4 Palaces That Make Mexico City “The City of Palaces”

The City of Palaces is a nickname that is nearly 300 years old. The Spanish in Mexico were obsessed with building palaces to show off their wealth and strength. The nickname came from the German explorer Alexander von Humboldt who visited Mexico City in the late 18th century. He became so impressed with all the palaces that he gave the city this iconic alias.

Castillo de Chapultepec

One of two royal palaces in Mexico in which royalty actually resided, Chapultepec Castle originally belonged to the Spanish. In colonial Mexico, the highest-ranking officer was the viceroy. The viceroy was the symbol of the Spanish crown’s will and authority.

chapultepec palace

Although the Viceroy de Galvez gave the order for the castle’s construction, he died before he could ever use it. In the early 19th century, Mexicans pushed the Spanish out of the country. After the Mexican Independence War, the Mexican royal family started to use the castle. Today, Castillo de Chapultepec is a museum.

chapultepec palace from far
Arturo Chavez

Palace de Iturbide

Palace of Iturbide is another royal palace of Mexico City and one of Mexico’s most important castles. In the beginning, the palace was a wedding gift for a count’s daughter. However, after Mexico gained independence, the Mexicans changed its name and made it the Palace of Iturbide.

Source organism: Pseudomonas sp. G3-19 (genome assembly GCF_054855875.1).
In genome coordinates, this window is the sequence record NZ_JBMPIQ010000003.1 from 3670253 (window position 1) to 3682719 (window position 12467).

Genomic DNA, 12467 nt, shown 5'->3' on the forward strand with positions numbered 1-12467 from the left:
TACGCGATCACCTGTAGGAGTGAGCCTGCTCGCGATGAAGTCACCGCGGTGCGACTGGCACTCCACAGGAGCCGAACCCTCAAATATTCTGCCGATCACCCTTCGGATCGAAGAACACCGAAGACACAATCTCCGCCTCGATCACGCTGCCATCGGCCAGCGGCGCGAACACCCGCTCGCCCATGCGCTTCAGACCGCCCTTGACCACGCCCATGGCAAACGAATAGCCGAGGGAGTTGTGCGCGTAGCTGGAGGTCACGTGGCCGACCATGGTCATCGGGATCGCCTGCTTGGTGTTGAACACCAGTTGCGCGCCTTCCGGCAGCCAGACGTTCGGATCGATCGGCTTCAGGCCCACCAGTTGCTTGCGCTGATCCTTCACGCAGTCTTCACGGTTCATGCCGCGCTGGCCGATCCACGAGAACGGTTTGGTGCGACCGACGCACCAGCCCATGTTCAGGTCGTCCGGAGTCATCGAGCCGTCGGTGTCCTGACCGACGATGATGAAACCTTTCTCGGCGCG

the balcony of iturbide
Francisco Lopez Ortiz

The reason for this name was that the first Emperor of the First Mexican Empire Agustin de Iturbide lived in the palace and accepted the mantel of the emperor there as well. Agustin made the palace his home during his very short reign.

iturbide which makes the city the city of palaces

Palacio Nacional

Right in the heart of Mexico City, Palacio Nacional is one of the oldest architectural sites in Mexico. The history of the building goes back to the Aztec Empire. When Hernan Cortez arrived in the city, he saw that the Aztecs had built a luxurious and highly impressive palace there.

palacio nacional of the city of palaces
Diego Delso

So, in true colonizer fashion, he destroyed the palace and built a fortress in its place. Then the fortress turned into a palace again and has been in use for 500 years now. Palacio Nacional is now the home of Mexico’s presidents and it is also famous for the mural “History of Mexico.”

the exterior of palacio nacional
Diego Delso

Palacio de Bellas Artes

Although not a palace in the literal sense, Palacio de Bellas Artes, or the Palace of Fine Arts, is one of the more recent palaces of Mexico City. Originally built as a theater in the late 19th century, the Palace of Fine Arts became a cultural hub after the independence struggle.

the fine arts palace in the city of palaces
Axel Garcia

However, experts estimate that the history of the place goes even further. In colonial Mexico, the first building on the site was a church in the 17th century. After some time, the Mexicans turned it into a theater which then went on to become the Palace of Fine Arts.

the fine arts palace
Jiro Cobos